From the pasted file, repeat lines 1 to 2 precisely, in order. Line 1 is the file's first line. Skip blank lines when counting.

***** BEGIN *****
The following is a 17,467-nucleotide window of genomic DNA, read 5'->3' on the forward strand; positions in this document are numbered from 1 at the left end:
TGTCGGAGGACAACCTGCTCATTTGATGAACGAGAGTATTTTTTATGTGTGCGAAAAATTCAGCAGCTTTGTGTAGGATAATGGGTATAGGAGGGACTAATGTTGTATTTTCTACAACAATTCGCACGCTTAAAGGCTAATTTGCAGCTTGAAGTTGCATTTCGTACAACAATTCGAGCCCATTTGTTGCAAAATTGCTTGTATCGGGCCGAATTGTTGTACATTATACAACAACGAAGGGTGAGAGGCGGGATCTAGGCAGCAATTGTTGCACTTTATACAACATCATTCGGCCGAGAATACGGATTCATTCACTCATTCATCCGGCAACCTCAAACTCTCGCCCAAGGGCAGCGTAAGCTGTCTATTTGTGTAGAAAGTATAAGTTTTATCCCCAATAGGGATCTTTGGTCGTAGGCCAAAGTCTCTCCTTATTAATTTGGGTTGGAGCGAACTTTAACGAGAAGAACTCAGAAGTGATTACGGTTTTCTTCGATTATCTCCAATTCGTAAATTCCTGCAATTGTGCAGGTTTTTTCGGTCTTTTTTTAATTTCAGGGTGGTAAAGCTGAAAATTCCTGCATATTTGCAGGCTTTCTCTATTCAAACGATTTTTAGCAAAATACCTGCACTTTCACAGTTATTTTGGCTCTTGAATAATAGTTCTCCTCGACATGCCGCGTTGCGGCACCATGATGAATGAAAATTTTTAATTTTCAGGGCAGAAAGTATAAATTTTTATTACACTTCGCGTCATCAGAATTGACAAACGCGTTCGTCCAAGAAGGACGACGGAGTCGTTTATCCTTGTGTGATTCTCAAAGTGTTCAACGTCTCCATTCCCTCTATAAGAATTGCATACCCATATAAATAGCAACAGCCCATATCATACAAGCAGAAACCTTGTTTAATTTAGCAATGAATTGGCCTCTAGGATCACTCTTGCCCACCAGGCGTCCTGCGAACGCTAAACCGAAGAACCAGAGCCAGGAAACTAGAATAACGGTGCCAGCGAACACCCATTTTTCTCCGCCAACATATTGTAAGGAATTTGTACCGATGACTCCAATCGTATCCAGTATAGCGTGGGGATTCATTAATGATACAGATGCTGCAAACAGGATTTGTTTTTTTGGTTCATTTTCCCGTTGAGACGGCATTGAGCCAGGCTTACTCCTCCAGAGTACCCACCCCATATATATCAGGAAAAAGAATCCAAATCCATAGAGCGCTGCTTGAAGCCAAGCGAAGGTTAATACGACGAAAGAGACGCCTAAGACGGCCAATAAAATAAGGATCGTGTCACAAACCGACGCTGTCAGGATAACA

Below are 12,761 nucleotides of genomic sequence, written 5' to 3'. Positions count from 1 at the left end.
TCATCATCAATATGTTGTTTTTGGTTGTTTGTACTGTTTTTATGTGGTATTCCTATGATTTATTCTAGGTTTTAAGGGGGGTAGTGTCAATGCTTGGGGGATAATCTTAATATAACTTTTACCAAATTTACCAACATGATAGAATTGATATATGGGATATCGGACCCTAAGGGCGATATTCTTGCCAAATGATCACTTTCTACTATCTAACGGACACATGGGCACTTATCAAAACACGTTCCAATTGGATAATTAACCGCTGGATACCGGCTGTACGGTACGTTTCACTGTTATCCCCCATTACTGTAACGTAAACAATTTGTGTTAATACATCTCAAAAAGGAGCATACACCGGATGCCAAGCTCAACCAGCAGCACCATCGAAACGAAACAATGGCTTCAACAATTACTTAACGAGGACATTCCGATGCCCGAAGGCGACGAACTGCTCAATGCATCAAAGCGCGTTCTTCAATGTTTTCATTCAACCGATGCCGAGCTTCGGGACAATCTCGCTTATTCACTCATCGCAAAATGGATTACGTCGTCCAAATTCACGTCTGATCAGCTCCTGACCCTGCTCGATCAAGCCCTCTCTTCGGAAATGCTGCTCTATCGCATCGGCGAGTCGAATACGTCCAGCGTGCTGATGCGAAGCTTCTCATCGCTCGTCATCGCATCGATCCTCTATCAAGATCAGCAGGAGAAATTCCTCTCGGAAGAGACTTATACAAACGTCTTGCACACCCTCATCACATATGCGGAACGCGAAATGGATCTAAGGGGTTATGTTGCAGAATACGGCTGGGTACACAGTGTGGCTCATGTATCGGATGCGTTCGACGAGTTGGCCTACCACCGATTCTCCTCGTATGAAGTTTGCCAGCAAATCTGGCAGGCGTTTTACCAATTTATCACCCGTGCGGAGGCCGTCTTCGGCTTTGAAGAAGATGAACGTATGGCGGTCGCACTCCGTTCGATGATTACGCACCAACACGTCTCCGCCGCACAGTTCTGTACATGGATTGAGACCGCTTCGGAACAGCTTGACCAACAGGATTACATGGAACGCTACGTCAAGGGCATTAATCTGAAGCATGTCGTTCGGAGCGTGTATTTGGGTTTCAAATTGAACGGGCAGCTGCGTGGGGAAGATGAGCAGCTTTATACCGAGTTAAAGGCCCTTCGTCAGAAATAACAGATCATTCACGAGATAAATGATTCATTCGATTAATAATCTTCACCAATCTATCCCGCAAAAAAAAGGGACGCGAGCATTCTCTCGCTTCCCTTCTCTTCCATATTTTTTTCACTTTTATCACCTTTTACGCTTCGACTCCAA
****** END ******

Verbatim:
The following is a 17,467-nucleotide window of genomic DNA, read 5'->3' on the forward strand; positions in this document are numbered from 1 at the left end:
TGTCGGAGGACAACCTGCTCATTTGATGAACGAGAGTATTTTTTATGTGTGCGAAAAATTCAGCAGCTTTGTGTAGGATAATGGGTATAGGAGGGACTAATGTTGTATTTTCTACAACAATTCGCACGCTTAAAGGCTAATTTGCAGCTTGAAGTTGCATTTCGTACAACAATTCGAGCCCATTTGTTGCAAAATTGCTTGTATCGGGCCGAATTGTTGTACATTATACAACAACGAAGGGTGAGAGGCGGGATCTAGGCAGCAATTGTTGCACTTTATACAACATCATTCGGCCGAGAATACGGATTCATTCACTCATTCATCCGGCAACCTCAAACTCTCGCCCAAGGGCAGCGTAAGCTGTCTATTTGTGTAGAAAGTATAAGTTTTATCCCCAATAGGGATCTTTGGTCGTAGGCCAAAGTCTCTCCTTATTAATTTGGGTTGGAGCGAACTTTAACGAGAAGAACTCAGAAGTGATTACGGTTTTCTTCGATTATCTCCAATTCGTAAATTCCTGCAATTGTGCAGGTTTTTTCGGTCTTTTTTTAATTTCAGGGTGGTAAAGCTGAAAATTCCTGCATATTTGCAGGCTTTCTCTATTCAAACGATTTTTAGCAAAATACCTGCACTTTCACAGTTATTTTGGCTCTTGAATAATAGTTCTCCTCGACATGCCGCGTTGCGGCACCATGATGAATGAAAATTTTTAATTTTCAGGGCAGAAAGTATAAATTTTTATTACACTTCGCGTCATCAGAATTGACAAACGCGTTCGTCCAAGAAGGACGACGGAGTCGTTTATCCTTGTGTGATTCTCAAAGTGTTCAACGTCTCCATTCCCTCTATAAGAATTGCATACCCATATAAATAGCAACAGCCCATATCATACAAGCAGAAACCTTGTTTAATTTAGCAATGAATTGGCCTCTAGGATCACTCTTGCCCACCAGGCGTCCTGCGAACGCTAAACCGAAGAACCAGAGCCAGGAAACTAGAATAACGGTGCCAGCGAACACCCATTTTTCTCCGCCAACATATTGTAAGGAATTTGTACCGATGACTCCAATCGTATCCAGTATAGCGTGGGGATTCATTAATGATACAGATGCTGCAAACAGGATTTGTTTTTTTGGTTCATTTTCCCGTTGAGACGGCATTGAGCCAGGCTTACTCCTCCAGAGTACCCACCCCATATATATCAGGAAAAAGAATCCAAATCCATAGAGCGCTGCTTGAAGCCAAGCGAAGGTTAATACGACGAAAGAGACGCCTAAGACGGCCAATAAAATAAGGATCGTGTCACAAACCGACGCTGTCAGGATAACA